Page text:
When I signed up for Navigating the Workplace, a workshop offered by the Career Centre, I didn’t know what to expect. This was the first Career Centre event I had ever attended, and the event description only vaguely spoke about building goals, understanding workplace expectations, and learning effective communication skills. However, at the end of the event, I gained insight into how to effectively communicate my qualities, and about the different ways to approach career exploration.
Our first activity at Navigating the Workplace was to discuss a past job or experience that we were particularly proud of with a partner, who would listen and identify our strengths, interests, values, and other characteristics for us. We then had to recognise and apply these qualities to our current jobs, and consider how our jobs reflected our values, strengths, and interests. It was interesting to hear the responses from others: some felt that their jobs perfectly represented their values and skills, while others—although they enjoyed their jobs—disliked certain aspects of their jobs. Some participants chose their jobs based on their passions, while others preferred to keep their passions separate from their work. Since this was my first career-centred event, I had never sat down and discussed career exploration with a group before, so it was eye-opening to see the different ways others approached their careers. I have always chosen my jobs based on my passions, but the workshop introduced me to new job possibilities that I had never thought about before.
Our facilitator then referenced a survey from Michigan State’s Collegiate Employment Research Institute that revealed that “‘although liberal arts students were equipped with needed workplace competencies,’ they were unable to articulate the skills they developed which negatively affected their job search and interview process.”
This research, naturally, made me think back to all of my past resumes and cover letters and cringe. Was simply putting down “communication skills” accurate enough, or was it only describing an iota of my true competency?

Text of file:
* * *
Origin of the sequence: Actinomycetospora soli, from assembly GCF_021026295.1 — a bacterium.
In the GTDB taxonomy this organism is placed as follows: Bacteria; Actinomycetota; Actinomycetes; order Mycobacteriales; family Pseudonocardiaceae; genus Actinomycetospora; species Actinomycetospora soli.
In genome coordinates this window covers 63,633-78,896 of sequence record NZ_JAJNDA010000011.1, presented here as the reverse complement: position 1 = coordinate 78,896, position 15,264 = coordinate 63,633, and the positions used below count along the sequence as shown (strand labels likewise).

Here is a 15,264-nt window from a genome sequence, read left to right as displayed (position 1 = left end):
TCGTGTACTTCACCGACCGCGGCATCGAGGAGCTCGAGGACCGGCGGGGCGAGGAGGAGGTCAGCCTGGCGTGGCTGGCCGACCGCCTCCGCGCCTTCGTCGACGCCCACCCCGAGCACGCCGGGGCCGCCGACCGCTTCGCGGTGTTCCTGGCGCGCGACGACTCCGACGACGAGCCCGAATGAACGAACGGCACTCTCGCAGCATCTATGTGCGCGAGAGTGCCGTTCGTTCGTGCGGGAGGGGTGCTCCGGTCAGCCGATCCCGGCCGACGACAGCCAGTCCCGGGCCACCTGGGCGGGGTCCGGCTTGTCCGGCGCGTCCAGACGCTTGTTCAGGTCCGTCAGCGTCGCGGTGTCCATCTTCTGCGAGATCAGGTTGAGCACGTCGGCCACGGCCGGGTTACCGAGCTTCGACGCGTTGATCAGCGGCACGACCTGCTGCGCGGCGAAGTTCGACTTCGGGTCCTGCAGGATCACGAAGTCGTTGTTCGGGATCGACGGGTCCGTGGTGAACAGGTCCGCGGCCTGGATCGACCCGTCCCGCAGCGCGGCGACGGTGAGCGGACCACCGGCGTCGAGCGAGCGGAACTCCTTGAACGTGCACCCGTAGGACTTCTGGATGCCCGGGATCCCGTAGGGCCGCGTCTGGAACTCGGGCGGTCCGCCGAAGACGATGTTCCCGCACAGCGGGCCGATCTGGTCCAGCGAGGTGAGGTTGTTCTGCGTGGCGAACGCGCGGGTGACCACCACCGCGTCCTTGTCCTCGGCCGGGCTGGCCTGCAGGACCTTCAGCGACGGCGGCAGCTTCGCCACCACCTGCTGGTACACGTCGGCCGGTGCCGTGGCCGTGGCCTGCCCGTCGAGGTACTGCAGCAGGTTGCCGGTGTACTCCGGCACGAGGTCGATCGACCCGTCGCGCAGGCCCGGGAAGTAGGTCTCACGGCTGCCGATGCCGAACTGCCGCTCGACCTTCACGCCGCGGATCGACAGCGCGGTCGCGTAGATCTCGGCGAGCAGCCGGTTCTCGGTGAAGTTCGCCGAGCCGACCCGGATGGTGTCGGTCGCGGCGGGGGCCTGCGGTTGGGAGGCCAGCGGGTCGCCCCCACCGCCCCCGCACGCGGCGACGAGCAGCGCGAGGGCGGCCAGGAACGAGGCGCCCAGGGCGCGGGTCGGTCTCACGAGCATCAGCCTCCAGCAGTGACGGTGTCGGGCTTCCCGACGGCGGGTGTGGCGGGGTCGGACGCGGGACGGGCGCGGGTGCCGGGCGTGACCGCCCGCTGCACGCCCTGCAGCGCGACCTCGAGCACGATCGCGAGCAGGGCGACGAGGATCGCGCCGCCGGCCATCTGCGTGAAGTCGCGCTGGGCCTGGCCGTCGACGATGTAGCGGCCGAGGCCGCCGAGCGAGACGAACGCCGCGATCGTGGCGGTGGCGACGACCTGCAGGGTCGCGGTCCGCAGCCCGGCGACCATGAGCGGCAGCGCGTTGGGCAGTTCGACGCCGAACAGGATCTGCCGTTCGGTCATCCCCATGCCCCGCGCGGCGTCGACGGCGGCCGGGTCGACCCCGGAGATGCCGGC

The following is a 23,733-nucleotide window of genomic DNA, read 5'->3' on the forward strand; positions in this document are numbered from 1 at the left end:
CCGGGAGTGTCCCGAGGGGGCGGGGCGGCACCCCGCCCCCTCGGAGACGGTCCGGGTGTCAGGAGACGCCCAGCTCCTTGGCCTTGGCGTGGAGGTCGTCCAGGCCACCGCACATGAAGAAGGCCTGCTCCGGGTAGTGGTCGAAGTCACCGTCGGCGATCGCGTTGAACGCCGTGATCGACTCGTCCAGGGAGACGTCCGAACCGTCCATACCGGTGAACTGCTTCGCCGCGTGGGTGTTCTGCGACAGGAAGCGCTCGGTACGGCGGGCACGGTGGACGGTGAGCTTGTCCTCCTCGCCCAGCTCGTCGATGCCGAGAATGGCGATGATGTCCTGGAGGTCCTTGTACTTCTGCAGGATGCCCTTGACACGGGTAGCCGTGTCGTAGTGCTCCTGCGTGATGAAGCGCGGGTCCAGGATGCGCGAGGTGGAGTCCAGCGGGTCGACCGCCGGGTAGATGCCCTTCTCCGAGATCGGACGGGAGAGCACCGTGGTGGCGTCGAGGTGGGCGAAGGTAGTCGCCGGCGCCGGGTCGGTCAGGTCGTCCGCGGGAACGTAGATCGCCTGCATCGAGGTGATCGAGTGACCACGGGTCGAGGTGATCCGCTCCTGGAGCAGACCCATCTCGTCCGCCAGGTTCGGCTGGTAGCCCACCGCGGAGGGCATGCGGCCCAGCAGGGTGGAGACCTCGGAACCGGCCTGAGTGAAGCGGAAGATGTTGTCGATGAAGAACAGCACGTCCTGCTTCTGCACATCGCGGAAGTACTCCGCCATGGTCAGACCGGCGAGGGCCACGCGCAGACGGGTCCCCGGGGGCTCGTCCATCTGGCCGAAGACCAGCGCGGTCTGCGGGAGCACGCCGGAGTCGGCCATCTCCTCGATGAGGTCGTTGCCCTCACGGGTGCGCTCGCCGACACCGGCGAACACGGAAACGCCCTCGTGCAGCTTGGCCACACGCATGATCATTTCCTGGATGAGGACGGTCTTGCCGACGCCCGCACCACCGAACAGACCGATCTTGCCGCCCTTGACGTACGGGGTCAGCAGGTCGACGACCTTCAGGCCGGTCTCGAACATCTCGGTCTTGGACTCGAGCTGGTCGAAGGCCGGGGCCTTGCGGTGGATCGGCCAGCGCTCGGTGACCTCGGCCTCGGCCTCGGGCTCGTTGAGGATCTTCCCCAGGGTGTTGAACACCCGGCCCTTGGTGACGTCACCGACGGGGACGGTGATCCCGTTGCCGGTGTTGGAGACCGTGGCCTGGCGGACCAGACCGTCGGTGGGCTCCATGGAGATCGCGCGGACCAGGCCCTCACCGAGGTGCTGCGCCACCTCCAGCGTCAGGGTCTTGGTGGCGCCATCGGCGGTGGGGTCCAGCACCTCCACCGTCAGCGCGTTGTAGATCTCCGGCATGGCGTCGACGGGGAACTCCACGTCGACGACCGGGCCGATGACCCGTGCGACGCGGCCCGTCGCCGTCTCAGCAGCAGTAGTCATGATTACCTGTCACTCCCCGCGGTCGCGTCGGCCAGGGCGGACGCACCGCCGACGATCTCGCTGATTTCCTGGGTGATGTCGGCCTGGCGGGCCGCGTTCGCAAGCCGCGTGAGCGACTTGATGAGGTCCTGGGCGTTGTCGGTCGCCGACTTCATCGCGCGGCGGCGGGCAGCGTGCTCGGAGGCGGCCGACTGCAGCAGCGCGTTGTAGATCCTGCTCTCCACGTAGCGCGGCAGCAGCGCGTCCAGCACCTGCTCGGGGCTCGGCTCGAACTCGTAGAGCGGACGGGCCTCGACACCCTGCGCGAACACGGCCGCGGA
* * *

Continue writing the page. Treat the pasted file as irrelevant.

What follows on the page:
Our facilitator then asked us to envision and draw our front doors, which most of us had difficultly doing. Personally, my front door looked like an abstract drawing of a cupboard gone horribly wrong. Our facilitator likened our knowledge of our skills to our knowledge of our front doors; although they are things we witness every day, we do not think about them enough in order to properly and explicitly communicate them. So, in other words, I might have to revisit that “communication skills” line in the future in order to make it less vague.
With this in mind, the rest of the workshop was centred around knowing our skills well enough to properly communicate them by completing a Personal Learning Plan. The first part of the Plan asked us to identify a skill we have, and an example of when we demonstrated it. The next part of the Plan, to be completed later, asked to consider how we will further develop this skill in our currents jobs, and how we will know when we’ve developed it. The Personal Leaning Plan will not only help me gain more out of my current job by helping me realize the skills I’m using and how I can build upon them, but also by helping me communicate these skills to future employers by thinking deeply about them and applying them to real scenarios.
If you’re interested in learning more about your real skills and how to effectively communicate them, you can attend the next Navigating the Workplace on October 25. You will not only get the chance to learn about yourself, but learn about the ways others approach their own career explorations.